Mötley Crüe were apparently caught using a backing track for Tommy Lee's drumming

Tommy Lee of Mötley Crüe performs onstage during The Stadium Tour at Truist Park on June 16, 2022
(Image credit: Kevin Mazur/Getty Images for Live Nation)

It appears that, at a gig earlier this month, Mötley Crüe were caught using a backing track for Tommy Lee's drum parts.

The drum track was exposed when Lee failed to meet the count-in and join in with the band's pre-recorded music on time. Luckily, it seems he managed to sync up in just a few seconds.

Lee's mishap was caught in fan-filmed footage from the band's recent show in Kansas City on July 19, during the start of the 1983 song Looks That Kill. The performance was part of their North American stadium tour alongside Def Leppard, Poison and Joan Jett & The Blackhearts.

Within the video, the sound of the cymbal can be heard playing, just as Lee is walking towards the instrument and taking a seat. In other words, the drums are playing, but no one is sat behind the kit. Whoops! The footage has sparked debate amongst Crüe fans in the comments, with some claiming the majority of his drumming is mimed, while others argue he simply uses a couple of triggers to help keep time with all the pyro and on-stage shenanigans going on.

Of course, using a backing track is hardly illegal, or even that rare these days, it seems. And, to be fair, Lee is still in recovery after breaking his ribs and has been giving his best effort throughout the band's current US stadium tour to play for the entire duration of each night. So, perhaps he's just been given a little help?

In spite of his injury, Lee joined Mötley Crüe for the first few songs of their set each night when their tour began earlier this month on June 16 in Atlanta, but was unable to fully play each set all the way through until June 28.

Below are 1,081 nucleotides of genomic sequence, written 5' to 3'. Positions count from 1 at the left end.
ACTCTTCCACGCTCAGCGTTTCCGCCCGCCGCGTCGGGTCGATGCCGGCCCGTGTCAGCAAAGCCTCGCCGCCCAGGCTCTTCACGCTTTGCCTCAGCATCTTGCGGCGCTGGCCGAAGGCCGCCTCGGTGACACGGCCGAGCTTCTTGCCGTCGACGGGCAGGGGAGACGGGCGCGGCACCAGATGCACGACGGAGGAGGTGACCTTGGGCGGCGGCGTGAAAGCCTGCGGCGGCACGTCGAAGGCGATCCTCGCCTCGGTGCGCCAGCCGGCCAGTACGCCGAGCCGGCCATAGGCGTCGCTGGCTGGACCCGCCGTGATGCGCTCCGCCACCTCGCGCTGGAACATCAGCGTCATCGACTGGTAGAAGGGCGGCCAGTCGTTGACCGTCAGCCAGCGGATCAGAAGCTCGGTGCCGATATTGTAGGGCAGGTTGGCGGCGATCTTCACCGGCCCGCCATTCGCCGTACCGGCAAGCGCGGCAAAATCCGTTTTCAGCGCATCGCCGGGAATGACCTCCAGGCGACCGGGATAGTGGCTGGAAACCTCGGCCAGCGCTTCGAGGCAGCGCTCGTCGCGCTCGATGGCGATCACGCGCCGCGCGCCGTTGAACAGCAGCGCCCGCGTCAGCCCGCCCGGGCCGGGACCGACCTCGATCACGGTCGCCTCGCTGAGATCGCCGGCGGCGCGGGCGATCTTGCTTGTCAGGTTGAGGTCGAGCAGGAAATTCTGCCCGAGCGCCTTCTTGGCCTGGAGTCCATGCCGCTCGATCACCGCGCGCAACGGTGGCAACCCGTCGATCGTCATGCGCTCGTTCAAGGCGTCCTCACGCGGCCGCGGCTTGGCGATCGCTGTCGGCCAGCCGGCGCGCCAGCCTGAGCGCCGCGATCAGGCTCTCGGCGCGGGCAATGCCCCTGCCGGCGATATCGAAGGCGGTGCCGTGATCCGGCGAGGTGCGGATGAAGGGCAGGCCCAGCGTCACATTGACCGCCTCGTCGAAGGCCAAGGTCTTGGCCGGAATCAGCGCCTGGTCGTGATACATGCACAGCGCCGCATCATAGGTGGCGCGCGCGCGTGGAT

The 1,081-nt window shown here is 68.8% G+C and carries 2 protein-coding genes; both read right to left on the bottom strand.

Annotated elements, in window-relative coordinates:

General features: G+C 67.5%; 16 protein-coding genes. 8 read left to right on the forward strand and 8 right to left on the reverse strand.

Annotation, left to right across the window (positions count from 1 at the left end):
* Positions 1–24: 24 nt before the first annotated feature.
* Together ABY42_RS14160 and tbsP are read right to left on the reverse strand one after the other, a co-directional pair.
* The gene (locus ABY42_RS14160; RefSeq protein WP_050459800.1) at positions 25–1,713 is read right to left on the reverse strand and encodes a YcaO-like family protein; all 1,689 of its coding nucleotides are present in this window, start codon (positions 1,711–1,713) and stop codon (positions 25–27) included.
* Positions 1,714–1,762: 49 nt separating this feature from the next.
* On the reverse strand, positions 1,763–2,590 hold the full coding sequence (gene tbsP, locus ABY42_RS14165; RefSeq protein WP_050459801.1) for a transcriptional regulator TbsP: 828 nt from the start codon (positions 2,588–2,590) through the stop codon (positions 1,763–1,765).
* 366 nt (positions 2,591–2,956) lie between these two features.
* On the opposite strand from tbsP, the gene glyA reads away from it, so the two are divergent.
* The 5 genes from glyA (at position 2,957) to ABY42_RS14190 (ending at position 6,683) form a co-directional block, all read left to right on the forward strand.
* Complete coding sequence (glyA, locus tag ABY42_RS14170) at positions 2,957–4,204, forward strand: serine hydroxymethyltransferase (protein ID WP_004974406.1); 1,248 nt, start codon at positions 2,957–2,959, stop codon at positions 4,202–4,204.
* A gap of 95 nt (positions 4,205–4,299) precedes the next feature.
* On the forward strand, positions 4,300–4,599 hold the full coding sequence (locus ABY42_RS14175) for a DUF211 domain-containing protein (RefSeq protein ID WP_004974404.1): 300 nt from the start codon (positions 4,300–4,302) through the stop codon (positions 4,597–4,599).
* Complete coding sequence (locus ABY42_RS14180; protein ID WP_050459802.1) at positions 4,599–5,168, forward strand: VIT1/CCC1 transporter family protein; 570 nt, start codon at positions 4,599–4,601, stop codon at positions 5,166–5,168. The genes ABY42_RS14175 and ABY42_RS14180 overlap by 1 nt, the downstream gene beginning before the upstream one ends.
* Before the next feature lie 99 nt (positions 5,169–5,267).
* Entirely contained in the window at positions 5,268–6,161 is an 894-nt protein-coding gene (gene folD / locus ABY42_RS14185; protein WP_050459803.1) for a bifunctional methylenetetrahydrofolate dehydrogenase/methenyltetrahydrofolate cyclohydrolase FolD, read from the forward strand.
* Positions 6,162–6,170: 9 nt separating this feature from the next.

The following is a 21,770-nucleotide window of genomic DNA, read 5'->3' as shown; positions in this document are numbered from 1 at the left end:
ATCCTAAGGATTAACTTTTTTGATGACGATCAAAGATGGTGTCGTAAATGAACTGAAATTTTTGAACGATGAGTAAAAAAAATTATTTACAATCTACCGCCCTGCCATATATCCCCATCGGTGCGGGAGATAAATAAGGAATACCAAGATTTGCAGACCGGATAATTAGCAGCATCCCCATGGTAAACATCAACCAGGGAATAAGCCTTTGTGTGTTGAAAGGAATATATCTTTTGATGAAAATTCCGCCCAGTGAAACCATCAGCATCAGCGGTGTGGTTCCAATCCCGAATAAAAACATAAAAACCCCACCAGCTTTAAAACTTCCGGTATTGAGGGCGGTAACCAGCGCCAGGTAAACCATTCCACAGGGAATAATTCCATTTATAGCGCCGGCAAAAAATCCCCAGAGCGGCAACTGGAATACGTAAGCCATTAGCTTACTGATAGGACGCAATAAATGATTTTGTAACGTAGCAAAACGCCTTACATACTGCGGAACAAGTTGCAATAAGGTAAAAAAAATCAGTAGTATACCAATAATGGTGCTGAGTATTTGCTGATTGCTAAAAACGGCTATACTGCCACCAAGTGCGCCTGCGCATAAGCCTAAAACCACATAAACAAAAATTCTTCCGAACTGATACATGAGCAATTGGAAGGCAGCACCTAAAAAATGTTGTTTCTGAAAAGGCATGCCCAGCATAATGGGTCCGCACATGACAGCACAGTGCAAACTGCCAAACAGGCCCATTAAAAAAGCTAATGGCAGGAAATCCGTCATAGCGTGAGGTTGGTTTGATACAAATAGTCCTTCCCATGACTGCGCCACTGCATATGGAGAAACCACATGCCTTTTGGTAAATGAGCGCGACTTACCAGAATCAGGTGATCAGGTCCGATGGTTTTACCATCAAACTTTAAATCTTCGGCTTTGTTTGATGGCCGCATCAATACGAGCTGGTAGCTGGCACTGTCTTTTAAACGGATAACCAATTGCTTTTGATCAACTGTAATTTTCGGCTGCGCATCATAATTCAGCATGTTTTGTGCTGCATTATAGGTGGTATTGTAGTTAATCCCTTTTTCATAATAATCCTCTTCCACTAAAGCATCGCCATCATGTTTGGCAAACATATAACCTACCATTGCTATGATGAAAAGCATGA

This isn't the first time a legendary rock band has been caught using help. Earlier this year at a Kiss show in Belgium as part of their End of the Road World Tour, drummer Eric Singer bungled his performance during the 1976 classic Detroit Rock City, which led to the night's timings falling out of sync, and causing backing tracks to misalign. As a result, guitarist Paul Stanley's pre-recorded backing vocal tracks were exposed, and pyro cues were apparently let off too early. Awkward.

Check out the video of Lee's own mishap below:

Liz works on keeping the Louder sites up to date with the latest news from the world of rock and metal. Prior to joining Louder as a full time staff writer, she completed a Diploma with the National Council for the Training of Journalists and received a First Class Honours Degree in Popular Music Journalism. She enjoys writing about anything from neo-glam rock to stoner, doom and progressive metal, and loves celebrating women in music. '10 bands that rip off Black Sabbath but get away with it' is her favourite article she's written with Louder so far. When not writing, Liz enjoys various creative endeavours such as graphic design, as well as reading about rock’n’roll history, art and magic.